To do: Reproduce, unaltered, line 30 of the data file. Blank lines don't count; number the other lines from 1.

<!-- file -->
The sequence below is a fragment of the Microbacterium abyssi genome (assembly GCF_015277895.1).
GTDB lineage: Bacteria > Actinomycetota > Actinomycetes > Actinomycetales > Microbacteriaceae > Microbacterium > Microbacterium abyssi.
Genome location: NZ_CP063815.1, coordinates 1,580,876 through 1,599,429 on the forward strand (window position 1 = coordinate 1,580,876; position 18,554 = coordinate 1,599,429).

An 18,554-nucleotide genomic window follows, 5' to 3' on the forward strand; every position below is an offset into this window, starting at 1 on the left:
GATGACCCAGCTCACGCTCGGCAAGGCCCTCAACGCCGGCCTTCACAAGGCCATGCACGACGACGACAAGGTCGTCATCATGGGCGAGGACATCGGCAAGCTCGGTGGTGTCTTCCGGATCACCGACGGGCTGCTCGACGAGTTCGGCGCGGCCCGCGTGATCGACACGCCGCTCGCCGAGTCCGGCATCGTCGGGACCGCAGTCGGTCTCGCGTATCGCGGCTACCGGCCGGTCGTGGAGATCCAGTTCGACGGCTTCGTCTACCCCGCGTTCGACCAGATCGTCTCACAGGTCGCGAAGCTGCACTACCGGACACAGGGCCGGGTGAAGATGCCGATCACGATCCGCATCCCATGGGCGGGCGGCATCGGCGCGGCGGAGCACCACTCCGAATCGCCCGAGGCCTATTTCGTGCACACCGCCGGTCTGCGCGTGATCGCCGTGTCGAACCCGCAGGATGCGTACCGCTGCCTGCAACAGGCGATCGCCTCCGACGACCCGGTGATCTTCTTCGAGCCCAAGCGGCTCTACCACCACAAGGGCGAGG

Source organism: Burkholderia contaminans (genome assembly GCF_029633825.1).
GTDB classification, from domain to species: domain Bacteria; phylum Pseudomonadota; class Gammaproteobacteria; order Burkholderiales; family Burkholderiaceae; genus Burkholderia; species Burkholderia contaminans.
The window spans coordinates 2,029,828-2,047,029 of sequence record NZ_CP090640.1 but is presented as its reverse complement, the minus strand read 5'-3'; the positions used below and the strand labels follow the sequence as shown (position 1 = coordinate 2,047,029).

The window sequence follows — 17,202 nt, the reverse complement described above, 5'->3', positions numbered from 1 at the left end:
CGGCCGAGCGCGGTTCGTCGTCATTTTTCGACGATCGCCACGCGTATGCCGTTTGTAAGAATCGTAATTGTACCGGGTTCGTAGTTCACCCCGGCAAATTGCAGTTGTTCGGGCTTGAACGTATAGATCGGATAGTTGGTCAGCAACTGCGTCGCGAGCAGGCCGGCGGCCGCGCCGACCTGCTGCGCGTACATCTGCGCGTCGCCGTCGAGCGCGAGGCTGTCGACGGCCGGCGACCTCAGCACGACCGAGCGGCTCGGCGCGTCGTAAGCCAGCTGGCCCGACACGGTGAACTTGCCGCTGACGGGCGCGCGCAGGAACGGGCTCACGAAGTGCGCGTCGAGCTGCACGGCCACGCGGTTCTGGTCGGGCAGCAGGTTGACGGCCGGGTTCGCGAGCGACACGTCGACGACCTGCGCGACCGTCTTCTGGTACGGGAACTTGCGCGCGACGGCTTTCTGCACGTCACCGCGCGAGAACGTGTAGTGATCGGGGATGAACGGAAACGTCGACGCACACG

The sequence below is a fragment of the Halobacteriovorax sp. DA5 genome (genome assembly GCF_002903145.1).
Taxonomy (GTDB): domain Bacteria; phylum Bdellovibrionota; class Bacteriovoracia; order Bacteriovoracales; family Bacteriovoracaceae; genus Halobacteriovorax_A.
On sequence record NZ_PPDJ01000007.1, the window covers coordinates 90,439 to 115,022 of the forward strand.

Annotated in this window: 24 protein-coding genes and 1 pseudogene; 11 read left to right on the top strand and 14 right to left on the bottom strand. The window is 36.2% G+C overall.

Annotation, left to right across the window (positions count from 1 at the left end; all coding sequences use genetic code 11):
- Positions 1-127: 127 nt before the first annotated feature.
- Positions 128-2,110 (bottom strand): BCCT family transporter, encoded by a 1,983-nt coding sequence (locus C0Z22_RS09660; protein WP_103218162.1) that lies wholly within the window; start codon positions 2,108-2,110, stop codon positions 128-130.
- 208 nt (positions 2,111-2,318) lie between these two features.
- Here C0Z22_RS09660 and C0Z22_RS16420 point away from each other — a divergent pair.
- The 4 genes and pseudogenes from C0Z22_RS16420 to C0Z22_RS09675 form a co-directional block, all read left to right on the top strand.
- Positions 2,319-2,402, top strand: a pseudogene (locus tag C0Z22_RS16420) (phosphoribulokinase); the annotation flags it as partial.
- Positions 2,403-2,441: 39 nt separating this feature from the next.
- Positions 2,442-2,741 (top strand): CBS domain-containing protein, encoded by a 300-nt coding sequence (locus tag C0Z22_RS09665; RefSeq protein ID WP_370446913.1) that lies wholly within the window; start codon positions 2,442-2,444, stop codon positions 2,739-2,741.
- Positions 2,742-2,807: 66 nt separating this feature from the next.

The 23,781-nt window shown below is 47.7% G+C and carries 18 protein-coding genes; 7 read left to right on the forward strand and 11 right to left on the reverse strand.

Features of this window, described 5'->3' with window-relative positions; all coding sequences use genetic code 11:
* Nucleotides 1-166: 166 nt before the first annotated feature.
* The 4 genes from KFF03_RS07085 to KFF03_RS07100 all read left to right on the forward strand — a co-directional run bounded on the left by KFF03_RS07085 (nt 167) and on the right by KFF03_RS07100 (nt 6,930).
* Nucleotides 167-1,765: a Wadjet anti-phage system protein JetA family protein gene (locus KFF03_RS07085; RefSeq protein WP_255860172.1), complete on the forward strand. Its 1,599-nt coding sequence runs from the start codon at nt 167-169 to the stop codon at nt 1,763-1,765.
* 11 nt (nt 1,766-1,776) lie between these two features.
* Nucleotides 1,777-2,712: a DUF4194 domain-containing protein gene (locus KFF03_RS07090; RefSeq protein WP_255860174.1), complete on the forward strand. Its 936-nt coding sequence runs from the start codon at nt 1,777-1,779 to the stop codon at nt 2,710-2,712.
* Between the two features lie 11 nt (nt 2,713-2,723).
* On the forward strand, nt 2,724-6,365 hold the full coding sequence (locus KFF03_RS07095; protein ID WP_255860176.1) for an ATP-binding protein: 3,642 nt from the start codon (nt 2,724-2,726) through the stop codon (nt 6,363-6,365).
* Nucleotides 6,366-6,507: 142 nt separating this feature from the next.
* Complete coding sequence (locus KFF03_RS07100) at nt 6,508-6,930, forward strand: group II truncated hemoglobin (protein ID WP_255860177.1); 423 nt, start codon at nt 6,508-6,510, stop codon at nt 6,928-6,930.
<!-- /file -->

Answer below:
* 11 nt (nt 1,766-1,776) lie between these two features.